Tags: Edward Snowden | NSA/Surveillance | Edward Snowden | interview | John Oliver | NSA

Edward Snowden: 'I Do Miss My Country'

By    |   Monday, 06 April 2015 01:03 PM

Comedian John Oliver interviewed former NSA contractor Edward Snowden as part of a segment on the United States government's surveillance program that aired Sunday night.

Oliver, the host of HBO's "Last Week Tonight," traveled to Russia to interview Snowden, who has been on the run from U.S. authorities since 2013 and is currently living in Russia on a three-year residency permit. Snowden leaked thousands of pages of documents that detailed several classified surveillance programs.

The interview with Snowden, whom many people have called either a "traitor" or a "whistleblower," was both serious and humorous.

"I do miss my country, I do miss my home, I do miss my family," Snowden said.

When asked why he decided to leak classified documents and expose some of the NSA's mass surveillance techniques, Snowden said the top secret agency is using its capabilities against its own citizens.

"The NSA has the greatest surveillance capabilities that we have ever seen in history," Snowden said. "Now, what they will argue is that they don't use this for nefarious purposes against American citizens. In some ways, that's true. But the real problem is they're using these capabilities to make us vulnerable to them, and then saying, 'well, I have a gun pointed at your head. I'm not gonna pull the trigger. Trust me.'

"I worked with mass surveillance systems against Chinese hackers. I saw that these things do have some purpose.

"Spies are great when they're on our side. But we can never forget that they're incredibly powerful, incredibly dangerous. And if they're off the leash, they can end up coming after us."

Snowden has been in Russia since June 2013. He was granted asylum for one year before being given permission by the Russian government last August to stay in the country for three years as a temporary resident.

Snowden was asked if he has read all of the documents he stole from the NSA servers.

"I've evaluated all of the documents that are in the archive," he said. "I do understand what I turned over."

Snowden said he's "not handling anything anymore," in terms of the documents. "That's been passed to the journalists, and they're using extraordinary security measures to make sure that this is reported in the most responsible way."

Oliver brought up an example in which The New York Times published a document that was not properly redacted, and it revealed details of an action the U.S. was taking against al-Qaida in Mosul, Iraq.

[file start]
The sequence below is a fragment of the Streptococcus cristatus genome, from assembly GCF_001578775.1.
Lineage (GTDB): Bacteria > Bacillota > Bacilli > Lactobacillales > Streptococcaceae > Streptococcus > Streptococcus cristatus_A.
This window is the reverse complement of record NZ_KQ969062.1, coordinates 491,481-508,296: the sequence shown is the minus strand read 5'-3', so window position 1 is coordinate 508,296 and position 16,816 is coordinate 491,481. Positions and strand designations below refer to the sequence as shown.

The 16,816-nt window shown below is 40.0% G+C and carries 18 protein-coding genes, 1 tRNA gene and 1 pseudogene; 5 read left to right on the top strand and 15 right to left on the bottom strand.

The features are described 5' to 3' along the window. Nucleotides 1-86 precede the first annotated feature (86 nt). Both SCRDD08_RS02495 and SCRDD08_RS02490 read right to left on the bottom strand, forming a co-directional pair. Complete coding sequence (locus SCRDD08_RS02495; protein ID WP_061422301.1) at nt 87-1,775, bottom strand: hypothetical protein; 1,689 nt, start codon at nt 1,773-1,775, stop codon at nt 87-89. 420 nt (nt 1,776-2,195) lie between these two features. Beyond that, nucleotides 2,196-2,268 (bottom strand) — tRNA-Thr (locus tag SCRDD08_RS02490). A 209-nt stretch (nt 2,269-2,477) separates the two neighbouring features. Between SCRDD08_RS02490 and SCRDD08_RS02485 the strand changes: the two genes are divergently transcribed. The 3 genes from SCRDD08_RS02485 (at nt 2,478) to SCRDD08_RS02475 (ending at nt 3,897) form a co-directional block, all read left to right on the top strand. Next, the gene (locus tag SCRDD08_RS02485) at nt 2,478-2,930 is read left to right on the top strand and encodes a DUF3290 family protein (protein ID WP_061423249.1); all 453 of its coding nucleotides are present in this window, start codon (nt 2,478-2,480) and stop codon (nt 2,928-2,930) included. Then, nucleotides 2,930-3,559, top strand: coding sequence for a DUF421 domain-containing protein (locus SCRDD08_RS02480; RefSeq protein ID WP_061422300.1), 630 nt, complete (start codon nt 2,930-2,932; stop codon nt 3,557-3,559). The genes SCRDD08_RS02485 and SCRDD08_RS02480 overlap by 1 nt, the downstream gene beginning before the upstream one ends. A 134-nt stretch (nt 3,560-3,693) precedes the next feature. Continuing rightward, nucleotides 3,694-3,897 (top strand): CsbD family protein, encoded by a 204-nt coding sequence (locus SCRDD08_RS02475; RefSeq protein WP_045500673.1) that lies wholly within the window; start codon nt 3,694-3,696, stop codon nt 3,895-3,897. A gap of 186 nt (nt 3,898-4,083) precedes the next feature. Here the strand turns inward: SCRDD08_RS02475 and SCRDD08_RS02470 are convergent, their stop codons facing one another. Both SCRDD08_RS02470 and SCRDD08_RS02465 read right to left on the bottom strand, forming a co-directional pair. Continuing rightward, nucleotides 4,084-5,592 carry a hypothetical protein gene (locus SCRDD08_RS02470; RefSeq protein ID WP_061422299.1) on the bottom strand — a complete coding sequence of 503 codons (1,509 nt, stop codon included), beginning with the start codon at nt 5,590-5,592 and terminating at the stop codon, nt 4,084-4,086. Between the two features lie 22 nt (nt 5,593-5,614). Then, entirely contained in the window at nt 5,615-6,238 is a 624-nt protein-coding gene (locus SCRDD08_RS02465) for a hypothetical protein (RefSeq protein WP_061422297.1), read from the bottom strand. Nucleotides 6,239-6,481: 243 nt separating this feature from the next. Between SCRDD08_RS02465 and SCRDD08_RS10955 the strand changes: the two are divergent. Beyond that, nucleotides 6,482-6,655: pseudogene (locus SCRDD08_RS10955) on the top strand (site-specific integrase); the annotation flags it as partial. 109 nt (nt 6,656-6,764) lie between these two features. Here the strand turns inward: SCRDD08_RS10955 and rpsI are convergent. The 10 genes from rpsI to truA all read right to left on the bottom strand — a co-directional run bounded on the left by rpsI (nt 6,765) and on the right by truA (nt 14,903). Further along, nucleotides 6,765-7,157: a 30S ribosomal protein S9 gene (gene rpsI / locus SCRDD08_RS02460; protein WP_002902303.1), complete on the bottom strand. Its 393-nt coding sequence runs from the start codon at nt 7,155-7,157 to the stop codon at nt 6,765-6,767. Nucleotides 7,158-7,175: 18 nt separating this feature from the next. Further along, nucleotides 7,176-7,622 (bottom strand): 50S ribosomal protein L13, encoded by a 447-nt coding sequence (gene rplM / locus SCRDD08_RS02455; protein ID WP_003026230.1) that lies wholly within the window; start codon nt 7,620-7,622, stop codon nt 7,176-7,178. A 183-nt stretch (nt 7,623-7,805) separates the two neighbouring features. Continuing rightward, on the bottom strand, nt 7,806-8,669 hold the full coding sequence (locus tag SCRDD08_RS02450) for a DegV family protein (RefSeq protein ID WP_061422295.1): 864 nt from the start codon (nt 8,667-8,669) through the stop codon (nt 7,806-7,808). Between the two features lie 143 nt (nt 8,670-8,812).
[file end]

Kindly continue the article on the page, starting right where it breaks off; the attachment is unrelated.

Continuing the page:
The host then played a short video of people being interviewed in Times Square and were asked who Snowden was. Many of them said they either didn't know who he was or gave wrong information — one person even said: "He's in charge of WikiLeaks."

"We can't expect everybody to be uniformly informed," Snowden said.

When asked why he decided to leak the sensitive documents, Snowden said he had the rights of American citizens in mind.

"I did this to give the American people a chance to decide for themselves the kind of government they want to have," Snowden said. "That is a conversation that I think the American people deserve to decide."

Snowden was "initially terrified" his actions would quickly blow over in the media in a matter of a days.

"But when I saw that everybody around the world said, 'whoa, this is a problem. We have to do something about this,' it felt like vindication," Snowden said.

The "Last Week Tonight" segment on surveillance is below, with the portion containing the Snowden interview starting around the 14:00 mark.

Story continues below video.

A Mediaite report, meanwhile, calls out some of the more comedic portions of the Snowden interview.

Oliver's HBO show typically takes a satirical look at news, but much of the Snowden interview struck a more journalistic tone.

"The interview … was something like a Frost/Nixon moment, proving the comedian can ask a hard-edged question," reads a Bloomberg story. "Oliver pushed hard against Snowden, whom he described as 'the most famous hero and/or traitor in recent American history,' with a particular focus on Snowden's [decision] to leak unredacted documents."

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Comedian John Oliver interviewed former NSA contractor Edward Snowden as part of a segment on the United States government's surveillance program that aired Sunday night.
Edward Snowden, interview, John Oliver, NSA
Monday, 06 April 2015 01:03 PM
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